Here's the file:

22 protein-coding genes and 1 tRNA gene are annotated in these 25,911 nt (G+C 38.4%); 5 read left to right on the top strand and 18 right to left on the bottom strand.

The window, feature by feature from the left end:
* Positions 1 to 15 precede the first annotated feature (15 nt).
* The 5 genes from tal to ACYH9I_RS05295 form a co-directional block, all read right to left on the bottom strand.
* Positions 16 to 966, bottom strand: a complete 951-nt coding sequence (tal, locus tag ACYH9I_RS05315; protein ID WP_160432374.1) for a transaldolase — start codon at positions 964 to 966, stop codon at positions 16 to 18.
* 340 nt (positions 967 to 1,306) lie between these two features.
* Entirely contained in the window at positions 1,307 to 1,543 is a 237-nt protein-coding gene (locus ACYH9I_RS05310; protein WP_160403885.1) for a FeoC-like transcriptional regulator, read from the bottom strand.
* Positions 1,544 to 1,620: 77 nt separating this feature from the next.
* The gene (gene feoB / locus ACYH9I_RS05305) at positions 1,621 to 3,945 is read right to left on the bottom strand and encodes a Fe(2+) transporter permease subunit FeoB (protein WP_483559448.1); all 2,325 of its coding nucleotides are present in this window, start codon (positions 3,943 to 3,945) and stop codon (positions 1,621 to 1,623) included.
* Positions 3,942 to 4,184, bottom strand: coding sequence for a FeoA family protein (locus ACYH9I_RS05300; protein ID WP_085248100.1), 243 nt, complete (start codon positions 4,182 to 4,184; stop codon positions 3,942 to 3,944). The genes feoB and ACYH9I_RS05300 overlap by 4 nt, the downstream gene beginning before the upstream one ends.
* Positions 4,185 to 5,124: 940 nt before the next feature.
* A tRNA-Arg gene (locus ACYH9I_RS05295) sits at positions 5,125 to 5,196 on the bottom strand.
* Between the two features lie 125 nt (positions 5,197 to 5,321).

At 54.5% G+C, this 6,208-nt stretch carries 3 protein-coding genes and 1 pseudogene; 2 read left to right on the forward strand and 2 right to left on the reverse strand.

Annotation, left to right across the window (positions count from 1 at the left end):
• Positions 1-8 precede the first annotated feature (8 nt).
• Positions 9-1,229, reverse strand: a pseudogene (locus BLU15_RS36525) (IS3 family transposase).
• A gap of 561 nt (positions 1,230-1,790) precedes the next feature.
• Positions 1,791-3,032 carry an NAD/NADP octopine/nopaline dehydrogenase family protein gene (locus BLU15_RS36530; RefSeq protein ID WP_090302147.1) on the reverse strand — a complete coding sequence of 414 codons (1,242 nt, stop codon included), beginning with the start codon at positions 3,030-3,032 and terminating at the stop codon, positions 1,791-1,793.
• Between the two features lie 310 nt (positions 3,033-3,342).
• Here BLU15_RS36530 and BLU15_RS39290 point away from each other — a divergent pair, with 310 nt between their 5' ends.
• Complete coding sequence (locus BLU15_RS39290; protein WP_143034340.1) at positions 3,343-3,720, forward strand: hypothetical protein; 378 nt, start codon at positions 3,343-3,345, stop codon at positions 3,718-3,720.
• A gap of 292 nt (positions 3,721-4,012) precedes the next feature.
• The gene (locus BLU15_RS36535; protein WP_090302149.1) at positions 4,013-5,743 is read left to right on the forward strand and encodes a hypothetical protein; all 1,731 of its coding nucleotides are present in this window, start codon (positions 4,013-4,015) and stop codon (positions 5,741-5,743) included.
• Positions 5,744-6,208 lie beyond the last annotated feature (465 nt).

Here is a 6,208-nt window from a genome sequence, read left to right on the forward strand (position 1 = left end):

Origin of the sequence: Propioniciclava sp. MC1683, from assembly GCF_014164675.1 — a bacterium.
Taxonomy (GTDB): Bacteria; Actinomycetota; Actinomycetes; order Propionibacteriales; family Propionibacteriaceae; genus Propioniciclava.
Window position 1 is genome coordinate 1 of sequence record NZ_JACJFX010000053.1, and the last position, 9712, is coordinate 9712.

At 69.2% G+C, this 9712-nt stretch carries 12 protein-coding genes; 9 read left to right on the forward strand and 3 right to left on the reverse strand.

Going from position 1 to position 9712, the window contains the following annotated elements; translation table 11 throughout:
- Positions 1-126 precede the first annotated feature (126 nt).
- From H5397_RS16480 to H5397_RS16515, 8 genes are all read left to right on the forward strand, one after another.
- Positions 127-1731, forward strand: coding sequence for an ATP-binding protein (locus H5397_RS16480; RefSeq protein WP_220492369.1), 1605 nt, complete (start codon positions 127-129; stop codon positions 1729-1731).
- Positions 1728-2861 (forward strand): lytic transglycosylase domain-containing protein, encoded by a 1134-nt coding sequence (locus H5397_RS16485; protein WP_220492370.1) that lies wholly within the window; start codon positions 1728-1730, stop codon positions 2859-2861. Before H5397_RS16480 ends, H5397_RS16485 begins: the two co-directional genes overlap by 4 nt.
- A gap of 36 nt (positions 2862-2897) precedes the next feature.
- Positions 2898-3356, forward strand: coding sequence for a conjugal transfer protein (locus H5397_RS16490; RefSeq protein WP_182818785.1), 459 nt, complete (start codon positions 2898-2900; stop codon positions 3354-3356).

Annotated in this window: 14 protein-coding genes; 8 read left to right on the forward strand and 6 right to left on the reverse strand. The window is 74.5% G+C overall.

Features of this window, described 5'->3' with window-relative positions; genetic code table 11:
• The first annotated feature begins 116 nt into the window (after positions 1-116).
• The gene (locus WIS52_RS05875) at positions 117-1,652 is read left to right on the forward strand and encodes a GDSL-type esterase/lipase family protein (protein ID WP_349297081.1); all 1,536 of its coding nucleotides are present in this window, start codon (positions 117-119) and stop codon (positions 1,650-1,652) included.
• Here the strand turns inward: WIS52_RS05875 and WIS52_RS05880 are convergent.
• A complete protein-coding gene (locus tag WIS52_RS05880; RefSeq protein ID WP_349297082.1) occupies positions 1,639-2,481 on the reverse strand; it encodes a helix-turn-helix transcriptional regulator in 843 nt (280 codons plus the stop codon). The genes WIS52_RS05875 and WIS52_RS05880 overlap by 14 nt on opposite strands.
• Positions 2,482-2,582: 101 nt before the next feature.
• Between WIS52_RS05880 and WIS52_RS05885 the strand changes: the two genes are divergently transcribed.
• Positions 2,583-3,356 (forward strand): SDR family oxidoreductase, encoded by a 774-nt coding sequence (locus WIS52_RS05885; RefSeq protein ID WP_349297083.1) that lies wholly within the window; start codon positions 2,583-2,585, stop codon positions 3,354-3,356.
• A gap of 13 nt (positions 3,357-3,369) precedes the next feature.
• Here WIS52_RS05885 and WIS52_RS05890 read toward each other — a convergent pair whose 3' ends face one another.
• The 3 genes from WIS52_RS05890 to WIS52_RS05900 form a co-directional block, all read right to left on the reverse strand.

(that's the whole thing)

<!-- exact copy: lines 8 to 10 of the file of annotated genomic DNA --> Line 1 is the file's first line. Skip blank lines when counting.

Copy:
* Positions 1,544 to 1,620: 77 nt separating this feature from the next.
* The gene (gene feoB / locus ACYH9I_RS05305) at positions 1,621 to 3,945 is read right to left on the bottom strand and encodes a Fe(2+) transporter permease subunit FeoB (protein WP_483559448.1); all 2,325 of its coding nucleotides are present in this window, start codon (positions 3,943 to 3,945) and stop codon (positions 1,621 to 1,623) included.
* Positions 3,942 to 4,184, bottom strand: coding sequence for a FeoA family protein (locus ACYH9I_RS05300; protein ID WP_085248100.1), 243 nt, complete (start codon positions 4,182 to 4,184; stop codon positions 3,942 to 3,944). The genes feoB and ACYH9I_RS05300 overlap by 4 nt, the downstream gene beginning before the upstream one ends.